The most important game of the year: Limbo

When an art-game is made, it is celebrated. It’s picked apart by many groups, eaten and cherised. Unfortunately, art-games have never hit mainstream appeal. I can safely say it’s a lack of actual ‘game’ part that keeps them from reaching new heights, putting message above game and not within game. Limbo transcends this trend and instead reaches a mainstream audience. It’s sold tremendously well and has gone on in many minds as a candidate for showing how games can deal with metaphorical issues, in an artsy way.

I’m not the biggest fan of the game, replaying it, I find it somewhat lacking in some areas. It feels heavily metaphorical and authorial intent isn’t always evident. Thematics have been brought to video-games before, in Shadow of the Colossus and Braid, but I do think this effort finally brings that to the mainstream. We’ve conquered the emotional front, the narrative front, the metaphorical front and now all that is left is the contextual front. Actually, that last one just got conquered by Assassin’s Creed Brotherhood and it’s being conquered before in games such as Passage… so it’s over then. I can then safely say 2010 was the year that games finally found they feet, and become a qualified art-form. We now have that bedrock that film and literature now uphold whenever their artistic integrity is questioned. There is no doubt about it, we are an art form.

I have to thank Limbo for bringing this to the mainstream, but I don’t think it’s the biggest showing or even the best game for it. I hated how the ending removed control, but the little section before that (when you burst through the glass) was fantastic. I was expecting the game to be cyclical, as that would pretty much make it my game of the year for bringing an entirely new artistic technique to video-games. I don’t think we’ll get to that device, just yet, but I can hope. Limbo is the most important game of the year because it brought the ‘games are art’ thing to the masses, and it released just around Ebert’s argument against them. Perfect timing.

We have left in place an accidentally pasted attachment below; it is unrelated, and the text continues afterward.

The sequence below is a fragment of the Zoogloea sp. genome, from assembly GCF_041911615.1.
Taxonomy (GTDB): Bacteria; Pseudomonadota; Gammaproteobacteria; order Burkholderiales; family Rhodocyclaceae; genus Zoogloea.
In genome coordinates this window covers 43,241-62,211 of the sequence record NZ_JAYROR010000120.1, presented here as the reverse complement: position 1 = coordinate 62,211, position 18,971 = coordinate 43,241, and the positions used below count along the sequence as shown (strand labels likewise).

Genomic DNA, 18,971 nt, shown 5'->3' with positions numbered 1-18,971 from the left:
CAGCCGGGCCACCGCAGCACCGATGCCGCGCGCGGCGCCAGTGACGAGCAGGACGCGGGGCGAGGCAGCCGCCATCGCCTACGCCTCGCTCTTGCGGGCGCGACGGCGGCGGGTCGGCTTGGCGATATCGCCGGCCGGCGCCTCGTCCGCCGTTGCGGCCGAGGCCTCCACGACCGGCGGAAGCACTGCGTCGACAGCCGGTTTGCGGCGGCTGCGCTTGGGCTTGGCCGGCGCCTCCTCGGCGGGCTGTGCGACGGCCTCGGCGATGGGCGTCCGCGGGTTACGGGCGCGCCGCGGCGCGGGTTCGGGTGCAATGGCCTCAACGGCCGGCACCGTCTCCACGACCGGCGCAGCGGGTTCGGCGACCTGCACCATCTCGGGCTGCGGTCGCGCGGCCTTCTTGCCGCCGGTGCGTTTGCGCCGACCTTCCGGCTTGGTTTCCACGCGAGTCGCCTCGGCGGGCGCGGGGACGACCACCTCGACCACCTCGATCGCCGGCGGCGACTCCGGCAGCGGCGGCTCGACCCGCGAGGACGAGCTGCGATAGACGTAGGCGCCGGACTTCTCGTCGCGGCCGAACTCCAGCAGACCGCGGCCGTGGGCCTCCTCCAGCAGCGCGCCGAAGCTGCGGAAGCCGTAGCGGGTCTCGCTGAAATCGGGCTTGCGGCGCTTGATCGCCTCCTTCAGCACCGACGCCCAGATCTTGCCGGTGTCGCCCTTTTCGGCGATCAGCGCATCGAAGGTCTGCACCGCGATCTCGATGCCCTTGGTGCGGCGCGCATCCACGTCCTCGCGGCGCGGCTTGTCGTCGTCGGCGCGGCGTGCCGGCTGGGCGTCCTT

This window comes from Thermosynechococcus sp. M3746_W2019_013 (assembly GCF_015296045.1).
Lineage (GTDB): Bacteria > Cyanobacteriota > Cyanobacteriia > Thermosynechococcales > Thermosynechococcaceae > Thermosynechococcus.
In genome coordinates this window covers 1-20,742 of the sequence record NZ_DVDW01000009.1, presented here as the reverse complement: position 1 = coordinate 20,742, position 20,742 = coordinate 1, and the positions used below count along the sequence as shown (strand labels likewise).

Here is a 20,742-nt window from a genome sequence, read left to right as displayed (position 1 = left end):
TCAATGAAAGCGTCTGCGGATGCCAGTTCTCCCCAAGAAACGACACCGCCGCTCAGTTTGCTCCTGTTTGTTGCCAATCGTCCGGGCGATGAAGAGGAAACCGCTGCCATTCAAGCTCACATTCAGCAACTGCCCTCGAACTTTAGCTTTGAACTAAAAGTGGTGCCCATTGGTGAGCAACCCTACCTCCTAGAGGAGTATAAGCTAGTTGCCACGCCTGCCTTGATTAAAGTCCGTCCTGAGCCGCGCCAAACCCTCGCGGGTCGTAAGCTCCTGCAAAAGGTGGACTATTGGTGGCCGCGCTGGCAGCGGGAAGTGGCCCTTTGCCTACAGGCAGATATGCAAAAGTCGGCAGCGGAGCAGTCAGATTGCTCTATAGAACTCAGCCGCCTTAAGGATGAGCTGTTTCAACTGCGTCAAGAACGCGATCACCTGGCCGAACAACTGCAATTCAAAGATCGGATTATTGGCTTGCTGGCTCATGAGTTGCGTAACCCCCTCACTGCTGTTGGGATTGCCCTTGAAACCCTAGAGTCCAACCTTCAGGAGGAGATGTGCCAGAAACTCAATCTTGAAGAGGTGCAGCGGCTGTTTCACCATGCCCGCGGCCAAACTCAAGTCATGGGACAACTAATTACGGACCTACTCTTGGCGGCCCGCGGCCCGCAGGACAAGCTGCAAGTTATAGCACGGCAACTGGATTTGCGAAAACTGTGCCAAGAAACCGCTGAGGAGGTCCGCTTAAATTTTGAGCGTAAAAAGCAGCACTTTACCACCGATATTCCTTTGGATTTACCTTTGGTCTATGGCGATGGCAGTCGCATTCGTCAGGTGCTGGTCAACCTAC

That’s Limbo then, and I haven’t a clue why it sold actually quite as well as it did. YouTube was soaring with ‘Call of Duty‘ commentators playing it and many, many sites triumphing it as the said above. It’s kind of sparring when you consider two years ago we had Braid and I barely remember hearing anything about it (thanks to Destructoid for getting that on my PS3). I say Braid is more powerful, but Limbo is probably more accessible, having less than three interactions. Move, jump, interact. What a clever, simple game.

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